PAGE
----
03 August 2016

Bernardo Pasquini

I posted on Facebook today that I'm working on playing three sets of keyboard variations by the not-exactly-well-known 17th/18th c. Italian composer principally known for his keyboard music, Bernardo Pasquini (1637-1710).

Very little information is available about Pasquini; even the Wikipedia article is rather spare. Here's from a review of one of the few disks available of his keyboard music (on Stradivarius, an Italian early music label):

Bernardo Pasquini was one of the most celebrated keyboard virtuosos of his time. He can be considered the successor of Girolamo Frescobaldi who - like Pasquini - worked in Rome for most of his career. Pasquini is an important link between the music of the renaissance and early baroque periods and that of the first half of the 18th century.
He was born in Massa Valdinievole in Pistoia and moved to Rome at the age of 13. Here he worked as organist in various churches. He played a crucial role in musical life in Rome, and often collaborated with Arcangelo Corelli in performances of his own vocal works. Today he is best known for his keyboard music, but he also composed operas, oratorios, cantatas and motets. It is interesting to note that not only was he influenced by Frescobaldi but also studied the oeuvre of Palestrina extensively.
Although he mostly worked in Rome, he twice travelled abroad: once to the imperial court in Vienna, and in 1664 he played to Louis XIV in Paris. His high status is reflected by his title of 'organist of the Senate and Roman people' and his inclusion in the Arcadian Academy, alongside such masters as Corelli and Alessandro Scarlatti.
Very few of his keyboard works were printed during his lifetime. The largest part has come down to us in two manuscripts which are preserved in Berlin and London respectively. They show a great variety in forms, and Luca Guglielmi has recorded a programme which includes specimens of the different genres.
It is especially in the toccatas that the influence of Frescobaldi comes to the fore. These are pieces in improvisatory style, often beginning in a slow tempo and then speeding up, following the instructions Frescobaldi added to his compositions in this genre. One of the toccatas is based on the imitation of the cuckoo, which was very popular in the 17th century. The same goes for pieces on a basso ostinato; Guglielmi plays two passagagli. A third genre which we also find in Frescobaldi's oeuvre is that of the variation. Guglielmi plays Variazioni in C and Partite diverse di follia. The latter is on a pattern which frequently returns in the baroque period, for instance in the last of Corelli's violin sonatas op. 5 and in Vivaldi's trio sonatas op. 1. There is also a 'modern' element in Pasquini's oeuvre: the suite. Pasquini introduced this French form to Italy, although he didn't strictly follow the texture as had become common in France and Germany. The two suites in the present programme have no sarabanda. They begin with an alemanda, which is followed by a corrente and a giga. The suites close with a bizzarria. These suites are pretty short; the last two movements take less than a minute each.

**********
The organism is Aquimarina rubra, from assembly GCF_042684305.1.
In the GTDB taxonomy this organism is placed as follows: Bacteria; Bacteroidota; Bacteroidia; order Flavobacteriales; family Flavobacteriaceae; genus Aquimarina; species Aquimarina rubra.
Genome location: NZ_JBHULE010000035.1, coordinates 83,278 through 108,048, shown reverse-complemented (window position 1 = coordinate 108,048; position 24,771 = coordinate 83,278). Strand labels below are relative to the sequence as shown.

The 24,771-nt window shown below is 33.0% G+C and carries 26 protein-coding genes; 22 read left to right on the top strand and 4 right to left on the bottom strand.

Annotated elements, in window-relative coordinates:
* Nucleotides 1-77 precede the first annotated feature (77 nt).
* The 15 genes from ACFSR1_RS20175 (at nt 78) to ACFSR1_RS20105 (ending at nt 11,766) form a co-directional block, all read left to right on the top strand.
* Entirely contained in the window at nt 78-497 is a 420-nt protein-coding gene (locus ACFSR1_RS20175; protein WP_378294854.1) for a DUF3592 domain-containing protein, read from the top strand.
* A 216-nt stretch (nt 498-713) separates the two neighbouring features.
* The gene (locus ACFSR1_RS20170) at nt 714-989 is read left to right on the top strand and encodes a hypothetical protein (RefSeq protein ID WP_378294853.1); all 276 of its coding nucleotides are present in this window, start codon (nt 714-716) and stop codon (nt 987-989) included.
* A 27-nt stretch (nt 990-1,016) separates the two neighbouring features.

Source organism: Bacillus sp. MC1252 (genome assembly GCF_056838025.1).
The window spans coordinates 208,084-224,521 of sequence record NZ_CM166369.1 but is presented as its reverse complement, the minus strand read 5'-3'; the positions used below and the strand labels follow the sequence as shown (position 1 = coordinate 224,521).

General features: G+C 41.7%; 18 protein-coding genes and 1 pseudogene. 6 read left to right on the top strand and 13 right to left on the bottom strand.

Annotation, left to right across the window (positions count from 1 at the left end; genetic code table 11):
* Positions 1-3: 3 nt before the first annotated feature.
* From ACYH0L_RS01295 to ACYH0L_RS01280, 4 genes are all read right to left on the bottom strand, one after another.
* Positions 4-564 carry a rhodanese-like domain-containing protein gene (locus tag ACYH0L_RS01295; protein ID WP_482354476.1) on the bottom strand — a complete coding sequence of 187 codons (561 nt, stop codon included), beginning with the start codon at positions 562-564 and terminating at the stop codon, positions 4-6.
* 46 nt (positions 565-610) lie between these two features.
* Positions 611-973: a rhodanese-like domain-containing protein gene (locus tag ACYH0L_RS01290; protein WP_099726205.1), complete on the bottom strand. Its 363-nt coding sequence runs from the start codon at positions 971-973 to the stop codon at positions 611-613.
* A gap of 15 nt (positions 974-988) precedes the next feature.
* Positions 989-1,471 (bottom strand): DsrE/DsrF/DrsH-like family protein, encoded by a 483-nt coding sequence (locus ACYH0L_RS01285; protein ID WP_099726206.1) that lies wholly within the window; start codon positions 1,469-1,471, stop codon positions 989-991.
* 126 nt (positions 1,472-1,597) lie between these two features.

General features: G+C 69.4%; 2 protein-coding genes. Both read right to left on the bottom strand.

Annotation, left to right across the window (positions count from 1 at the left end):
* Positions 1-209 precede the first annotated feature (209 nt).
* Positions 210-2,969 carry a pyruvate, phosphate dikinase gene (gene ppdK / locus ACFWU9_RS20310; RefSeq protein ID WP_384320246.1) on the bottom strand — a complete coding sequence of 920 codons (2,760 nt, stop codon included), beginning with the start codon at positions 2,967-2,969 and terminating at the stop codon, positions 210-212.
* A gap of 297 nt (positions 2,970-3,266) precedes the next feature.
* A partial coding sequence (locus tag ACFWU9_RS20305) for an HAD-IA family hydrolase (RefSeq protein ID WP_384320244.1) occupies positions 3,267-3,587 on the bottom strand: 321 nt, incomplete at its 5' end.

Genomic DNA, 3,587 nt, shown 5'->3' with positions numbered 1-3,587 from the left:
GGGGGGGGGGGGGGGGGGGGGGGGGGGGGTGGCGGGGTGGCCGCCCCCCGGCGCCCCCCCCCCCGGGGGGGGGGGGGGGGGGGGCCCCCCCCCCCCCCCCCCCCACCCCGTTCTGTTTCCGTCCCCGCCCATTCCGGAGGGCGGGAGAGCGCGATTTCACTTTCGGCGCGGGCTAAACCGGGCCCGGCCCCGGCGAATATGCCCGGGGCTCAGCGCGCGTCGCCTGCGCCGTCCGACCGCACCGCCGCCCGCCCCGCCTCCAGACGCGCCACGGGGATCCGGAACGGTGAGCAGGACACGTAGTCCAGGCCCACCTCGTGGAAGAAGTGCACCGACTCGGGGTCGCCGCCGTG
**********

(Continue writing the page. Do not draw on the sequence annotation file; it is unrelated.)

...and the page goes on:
Guglielmi plays a Pastorale as a bonus track. It is the only piece which is played on the organ. This reflects Pasquini's activities as an organist. The Pastorale is a genre which was also popular in Italy, often associated with Christmastide and imitating the flutes of the shepherds.
This is a nice disc whose programme is largely different from that which was recorded by Roberto Loreggian for Chandos and reviewed here (review ~review). Luca Guglielmi is a busy man who has produced several discs lately. This programme was largely recorded in 2003 and as far as I know has not been released before. That is rather odd, as Pasquini's music is not that well represented in the catalogue. His oeuvre is versatile and compelling, and so is Guglielmi's interpretation. He uses a copy of a beautiful late 17th-century Italian harpsichord, whereas the organ dates from 1752. I only regret that this disc is so short; I would have liked to have heard more.

Johan van Veen

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